A number of staff at a listed logistics and e-commerce player are rumoured to be looking elsewhere for work.
The talk is that there may be a shake-up in the boardroom and even possibly the management ranks after a major foreign player raised its stake in the company.
While the move has been viewed positively by the investing community as the funds and the expertise the foreign player brings to the table should give a boost to the local company, internally, employees are finding less reason to celebrate.
Depending on the nature and circumstances of the change, it can affect staff morale, create uncertainty among the workforce, or lead to a complete shift in company direction, according to Mr Michael Smith, country director at Randstad Singapore. In other cases, a change in leadership can galvanise a workforce and improve the company culture.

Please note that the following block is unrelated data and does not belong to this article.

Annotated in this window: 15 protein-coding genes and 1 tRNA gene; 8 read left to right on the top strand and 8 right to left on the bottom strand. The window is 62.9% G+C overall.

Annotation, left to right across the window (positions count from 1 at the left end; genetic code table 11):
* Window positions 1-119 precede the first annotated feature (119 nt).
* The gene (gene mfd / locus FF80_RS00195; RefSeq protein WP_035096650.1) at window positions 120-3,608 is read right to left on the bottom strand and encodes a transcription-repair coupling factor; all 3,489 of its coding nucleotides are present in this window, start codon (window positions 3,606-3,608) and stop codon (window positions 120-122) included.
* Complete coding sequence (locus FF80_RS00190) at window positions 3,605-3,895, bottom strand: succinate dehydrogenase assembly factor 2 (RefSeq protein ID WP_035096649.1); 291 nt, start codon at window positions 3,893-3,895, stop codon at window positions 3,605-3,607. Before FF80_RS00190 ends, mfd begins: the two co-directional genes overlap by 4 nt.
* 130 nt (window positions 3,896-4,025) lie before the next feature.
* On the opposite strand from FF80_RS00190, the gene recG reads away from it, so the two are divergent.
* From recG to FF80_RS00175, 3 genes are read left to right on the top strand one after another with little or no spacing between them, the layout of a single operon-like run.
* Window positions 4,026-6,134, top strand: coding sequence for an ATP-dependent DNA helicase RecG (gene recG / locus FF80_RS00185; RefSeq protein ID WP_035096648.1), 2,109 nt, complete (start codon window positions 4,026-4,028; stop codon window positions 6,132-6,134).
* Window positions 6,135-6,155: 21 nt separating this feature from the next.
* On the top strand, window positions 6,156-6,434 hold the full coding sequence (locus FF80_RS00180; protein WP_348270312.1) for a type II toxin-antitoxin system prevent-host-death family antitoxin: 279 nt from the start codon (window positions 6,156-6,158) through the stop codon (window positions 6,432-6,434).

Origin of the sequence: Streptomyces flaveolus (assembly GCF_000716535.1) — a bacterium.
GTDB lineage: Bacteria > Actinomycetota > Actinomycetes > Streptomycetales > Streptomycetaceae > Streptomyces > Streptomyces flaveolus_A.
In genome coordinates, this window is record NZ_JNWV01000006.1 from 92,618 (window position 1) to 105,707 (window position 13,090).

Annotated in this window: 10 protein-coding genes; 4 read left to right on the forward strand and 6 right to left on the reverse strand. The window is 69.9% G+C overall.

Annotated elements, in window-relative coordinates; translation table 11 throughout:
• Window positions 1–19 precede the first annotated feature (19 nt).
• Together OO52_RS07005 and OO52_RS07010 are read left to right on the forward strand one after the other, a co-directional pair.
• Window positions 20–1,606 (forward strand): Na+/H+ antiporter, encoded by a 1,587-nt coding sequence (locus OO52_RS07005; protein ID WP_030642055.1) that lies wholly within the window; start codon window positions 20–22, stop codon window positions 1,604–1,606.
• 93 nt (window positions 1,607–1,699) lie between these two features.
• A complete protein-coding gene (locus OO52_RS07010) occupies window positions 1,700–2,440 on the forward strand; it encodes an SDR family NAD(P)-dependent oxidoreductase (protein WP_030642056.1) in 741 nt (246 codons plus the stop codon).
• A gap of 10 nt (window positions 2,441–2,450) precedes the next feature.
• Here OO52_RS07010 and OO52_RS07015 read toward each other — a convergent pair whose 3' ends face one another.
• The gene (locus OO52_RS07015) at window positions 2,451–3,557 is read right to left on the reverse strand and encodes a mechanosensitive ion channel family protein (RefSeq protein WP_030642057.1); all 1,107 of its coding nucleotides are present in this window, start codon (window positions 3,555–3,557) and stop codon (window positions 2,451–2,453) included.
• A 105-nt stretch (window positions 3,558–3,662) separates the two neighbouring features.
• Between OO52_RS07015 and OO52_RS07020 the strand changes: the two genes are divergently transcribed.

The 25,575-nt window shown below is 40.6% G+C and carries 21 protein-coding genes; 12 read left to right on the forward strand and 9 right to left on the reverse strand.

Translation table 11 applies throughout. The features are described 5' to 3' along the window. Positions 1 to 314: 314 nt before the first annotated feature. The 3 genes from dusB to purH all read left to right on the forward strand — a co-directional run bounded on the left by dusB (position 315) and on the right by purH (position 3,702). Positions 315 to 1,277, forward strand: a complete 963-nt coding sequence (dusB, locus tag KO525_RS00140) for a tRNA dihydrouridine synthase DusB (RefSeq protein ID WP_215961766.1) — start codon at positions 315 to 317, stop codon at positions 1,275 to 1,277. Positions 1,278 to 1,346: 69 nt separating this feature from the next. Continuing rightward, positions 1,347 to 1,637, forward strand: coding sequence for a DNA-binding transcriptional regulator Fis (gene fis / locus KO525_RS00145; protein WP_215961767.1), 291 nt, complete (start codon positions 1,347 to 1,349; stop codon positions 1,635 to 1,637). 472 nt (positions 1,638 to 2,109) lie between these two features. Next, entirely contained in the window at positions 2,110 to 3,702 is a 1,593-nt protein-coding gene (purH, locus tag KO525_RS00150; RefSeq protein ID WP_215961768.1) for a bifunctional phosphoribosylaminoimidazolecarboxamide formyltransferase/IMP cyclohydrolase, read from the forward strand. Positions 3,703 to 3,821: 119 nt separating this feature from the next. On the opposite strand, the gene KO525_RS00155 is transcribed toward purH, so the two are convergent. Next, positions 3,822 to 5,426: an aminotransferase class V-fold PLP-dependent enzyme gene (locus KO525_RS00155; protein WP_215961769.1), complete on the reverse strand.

Still, unless the replacement is someone who is rumoured to implement changes that will affect job stability - such as re-organisation, retrenchment or plugging a plummeting stock price - employees tend to ride through senior management changes, said Robert Half Singapore managing director Stella Tang.
Mr Smith noted that the way a company manages and communicates these changes will determine the impact they have on the wider workforce. "While we don't often see one single departure leading to widespread resignations, during times of change... other leaders will need to step up and steady the ship," he said.